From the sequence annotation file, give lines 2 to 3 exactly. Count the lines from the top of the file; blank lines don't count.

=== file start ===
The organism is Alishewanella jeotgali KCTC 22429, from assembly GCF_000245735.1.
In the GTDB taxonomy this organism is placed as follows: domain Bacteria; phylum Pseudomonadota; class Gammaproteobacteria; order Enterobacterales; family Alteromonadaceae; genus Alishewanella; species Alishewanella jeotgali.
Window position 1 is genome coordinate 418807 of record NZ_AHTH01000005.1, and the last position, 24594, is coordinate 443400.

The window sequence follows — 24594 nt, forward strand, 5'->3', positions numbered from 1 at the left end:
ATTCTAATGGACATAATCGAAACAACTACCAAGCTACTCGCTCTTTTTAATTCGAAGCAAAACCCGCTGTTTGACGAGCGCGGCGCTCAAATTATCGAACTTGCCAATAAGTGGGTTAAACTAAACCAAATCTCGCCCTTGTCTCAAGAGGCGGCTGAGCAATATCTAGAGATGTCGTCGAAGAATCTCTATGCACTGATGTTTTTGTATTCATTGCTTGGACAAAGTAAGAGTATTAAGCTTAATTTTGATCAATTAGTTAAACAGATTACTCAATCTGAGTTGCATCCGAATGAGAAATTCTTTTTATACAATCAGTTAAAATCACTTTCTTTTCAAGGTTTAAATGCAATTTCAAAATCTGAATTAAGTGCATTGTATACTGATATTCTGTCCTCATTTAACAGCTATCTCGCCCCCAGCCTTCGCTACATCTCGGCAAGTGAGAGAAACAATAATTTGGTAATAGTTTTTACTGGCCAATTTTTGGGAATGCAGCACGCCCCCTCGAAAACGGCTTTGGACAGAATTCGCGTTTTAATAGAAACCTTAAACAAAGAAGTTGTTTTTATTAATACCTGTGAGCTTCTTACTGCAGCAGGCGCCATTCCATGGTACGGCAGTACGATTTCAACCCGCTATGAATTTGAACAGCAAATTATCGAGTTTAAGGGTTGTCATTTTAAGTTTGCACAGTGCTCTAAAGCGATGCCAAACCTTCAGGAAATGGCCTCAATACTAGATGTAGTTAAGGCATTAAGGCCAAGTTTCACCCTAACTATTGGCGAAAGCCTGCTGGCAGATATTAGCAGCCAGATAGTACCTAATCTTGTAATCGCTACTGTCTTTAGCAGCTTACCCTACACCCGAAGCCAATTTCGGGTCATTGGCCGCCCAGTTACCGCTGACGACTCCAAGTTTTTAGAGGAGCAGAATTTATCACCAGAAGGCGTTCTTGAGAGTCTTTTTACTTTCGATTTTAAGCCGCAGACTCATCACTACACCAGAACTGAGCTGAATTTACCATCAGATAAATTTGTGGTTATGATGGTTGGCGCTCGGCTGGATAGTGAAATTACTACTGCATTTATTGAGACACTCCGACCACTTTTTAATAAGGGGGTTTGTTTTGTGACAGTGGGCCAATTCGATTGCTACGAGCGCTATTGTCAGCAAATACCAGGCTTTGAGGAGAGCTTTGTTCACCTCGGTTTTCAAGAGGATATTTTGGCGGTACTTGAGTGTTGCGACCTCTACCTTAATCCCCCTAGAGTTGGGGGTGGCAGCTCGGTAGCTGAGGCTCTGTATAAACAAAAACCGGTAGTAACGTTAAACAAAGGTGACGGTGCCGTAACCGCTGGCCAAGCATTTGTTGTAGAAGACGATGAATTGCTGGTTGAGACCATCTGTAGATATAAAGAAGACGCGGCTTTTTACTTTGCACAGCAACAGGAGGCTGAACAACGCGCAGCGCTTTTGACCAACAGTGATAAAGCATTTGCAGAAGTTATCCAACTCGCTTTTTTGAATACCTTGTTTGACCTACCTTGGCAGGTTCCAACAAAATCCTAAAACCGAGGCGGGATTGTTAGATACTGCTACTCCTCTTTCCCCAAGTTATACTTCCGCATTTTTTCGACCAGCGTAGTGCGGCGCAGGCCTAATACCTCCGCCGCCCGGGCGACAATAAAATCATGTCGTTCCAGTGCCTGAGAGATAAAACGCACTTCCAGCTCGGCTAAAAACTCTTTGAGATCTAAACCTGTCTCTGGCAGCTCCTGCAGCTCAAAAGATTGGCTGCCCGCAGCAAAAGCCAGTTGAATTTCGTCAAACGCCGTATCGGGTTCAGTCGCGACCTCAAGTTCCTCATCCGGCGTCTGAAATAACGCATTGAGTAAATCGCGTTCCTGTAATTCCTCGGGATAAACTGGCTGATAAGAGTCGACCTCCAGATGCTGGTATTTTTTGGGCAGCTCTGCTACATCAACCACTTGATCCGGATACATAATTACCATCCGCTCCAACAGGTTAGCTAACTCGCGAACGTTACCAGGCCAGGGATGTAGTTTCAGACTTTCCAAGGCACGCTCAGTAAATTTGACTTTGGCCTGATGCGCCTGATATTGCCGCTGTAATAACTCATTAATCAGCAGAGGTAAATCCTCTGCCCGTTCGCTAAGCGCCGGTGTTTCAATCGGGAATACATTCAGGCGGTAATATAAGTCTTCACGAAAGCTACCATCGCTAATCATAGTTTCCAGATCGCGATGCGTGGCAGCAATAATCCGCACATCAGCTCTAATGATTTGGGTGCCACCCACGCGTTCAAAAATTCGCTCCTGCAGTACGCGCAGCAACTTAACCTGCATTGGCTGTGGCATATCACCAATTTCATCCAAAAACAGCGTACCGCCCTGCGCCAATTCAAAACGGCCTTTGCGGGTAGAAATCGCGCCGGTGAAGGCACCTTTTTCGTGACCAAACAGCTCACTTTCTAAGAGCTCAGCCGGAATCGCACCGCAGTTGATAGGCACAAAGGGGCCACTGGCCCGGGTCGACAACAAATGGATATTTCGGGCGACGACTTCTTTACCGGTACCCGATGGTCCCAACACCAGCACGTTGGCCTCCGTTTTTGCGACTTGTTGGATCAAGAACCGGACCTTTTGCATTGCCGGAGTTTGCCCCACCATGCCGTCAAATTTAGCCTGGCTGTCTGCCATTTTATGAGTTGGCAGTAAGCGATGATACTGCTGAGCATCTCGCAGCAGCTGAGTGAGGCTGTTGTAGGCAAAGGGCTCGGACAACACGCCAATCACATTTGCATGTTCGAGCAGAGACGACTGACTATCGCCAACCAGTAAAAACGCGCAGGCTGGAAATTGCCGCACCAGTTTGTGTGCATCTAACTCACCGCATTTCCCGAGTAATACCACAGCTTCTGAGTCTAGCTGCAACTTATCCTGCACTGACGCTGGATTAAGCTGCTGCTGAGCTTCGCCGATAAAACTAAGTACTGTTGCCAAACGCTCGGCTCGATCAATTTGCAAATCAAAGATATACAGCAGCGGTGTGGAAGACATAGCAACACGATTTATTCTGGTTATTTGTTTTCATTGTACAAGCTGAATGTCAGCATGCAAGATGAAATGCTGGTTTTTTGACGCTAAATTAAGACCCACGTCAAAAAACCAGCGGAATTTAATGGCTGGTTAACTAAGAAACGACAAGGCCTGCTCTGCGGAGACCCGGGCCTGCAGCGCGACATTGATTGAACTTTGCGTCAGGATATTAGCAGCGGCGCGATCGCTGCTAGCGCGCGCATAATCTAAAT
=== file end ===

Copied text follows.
In the GTDB taxonomy this organism is placed as follows: domain Bacteria; phylum Pseudomonadota; class Gammaproteobacteria; order Enterobacterales; family Alteromonadaceae; genus Alishewanella; species Alishewanella jeotgali.
Window position 1 is genome coordinate 418807 of record NZ_AHTH01000005.1, and the last position, 24594, is coordinate 443400.